Årek Farm is located approximately 11 KM northeast (as the crow flies) of Haugesund along the north side of route E 134 and along the north side of Grinde Fjord. See Map 1, Årek Farm. The farm was on the hillside with a southern exposure. See the picture from the farm looking down over the Fjord. No one from the family currently lives on the farm and all the old buildings are gone except for some old rock foundations. Norway has lots of rock. Thomas A. (Thorbjørn Torsen AAreg) Thompson was born in 1809, not 1812, as shown in family records, on Førland Farm, Tysvær. You will note that Norwegians love to change their names and how they are spelled. Årek currently is spelled as shown. Other spellings are AAreg and Åreg. My own name has changed from Veaae, to Veaa to Vea over 200 years. In 1837 Thomas sold his interest in the farm and left Stavanger, Norway on the sloop Enigheden. He traveled to New York City, up the Hudson River, westward on The Erie Canal and down the Great Lakes to Chicago. From Chicago they went by wagon to Norway IL. Norway is north of Peoria. Little else is know until Kare arrived in Norway, IL. This area is frequently referred to as the Fox River Area.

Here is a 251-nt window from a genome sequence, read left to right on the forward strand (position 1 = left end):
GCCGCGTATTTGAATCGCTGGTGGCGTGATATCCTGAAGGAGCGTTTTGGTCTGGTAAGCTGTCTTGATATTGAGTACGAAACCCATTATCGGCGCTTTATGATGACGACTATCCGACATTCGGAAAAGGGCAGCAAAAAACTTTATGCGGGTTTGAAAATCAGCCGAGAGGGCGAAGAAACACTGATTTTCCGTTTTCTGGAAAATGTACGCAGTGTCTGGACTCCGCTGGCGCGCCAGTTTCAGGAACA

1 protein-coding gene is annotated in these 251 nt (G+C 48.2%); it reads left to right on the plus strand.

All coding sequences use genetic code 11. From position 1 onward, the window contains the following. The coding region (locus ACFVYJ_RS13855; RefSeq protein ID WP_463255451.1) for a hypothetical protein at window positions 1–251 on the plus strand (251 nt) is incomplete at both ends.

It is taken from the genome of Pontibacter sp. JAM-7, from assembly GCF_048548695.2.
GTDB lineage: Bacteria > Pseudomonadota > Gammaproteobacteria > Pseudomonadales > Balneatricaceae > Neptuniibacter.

Caroline (Kari Jonsdatter Mæland) Johnson was born on Sande Farm, Etne Paris on Feb 25, 1828. Sande farm is about 70 KM northeast of Haugesund. See Map 2, Sande and the picture of the farm. The farm sits on the south side of Slordalso (lake). Highway E 76 is on the north side of the lake. Her parents were Husmenn (renters) and did not own land. In 1843 Kari went to Skudenes (on the south end of Karmøy Island to work) to earn money to come to the US. This was a big herring processing area and there was lots of unskilled labor required. On May 11, 1847, Kari left from Bergen on the Kong Sverre and arrived in New York City on or about June 20. The ship's manifest also shows Halvor Johnson Sande. This was Kari’s brother. No further information is known of where Halvor went except at one time there was a Halvor Johnson working for Thomas. At this point we should look at the different last names. As it was the Norwegian custom to use the name of the farm as the surname, I would suspect that Kari’s father moved on to the Mæland farm prior to her departure to the US and Halvor had stayed at Sande Farm until he left. Note the two spellings of Kare and Kari. Kari continued on to Norway, IL and met and married Thomas on Apr 1, 1848. Almost all Norwegian ladies that came to the USA were married within one year of their arrival. The children, including my GF Andrew, were all born in Norway, IL and then about 1878, they moved on to Strand, IA.
THE SANDSTØL CONNECTION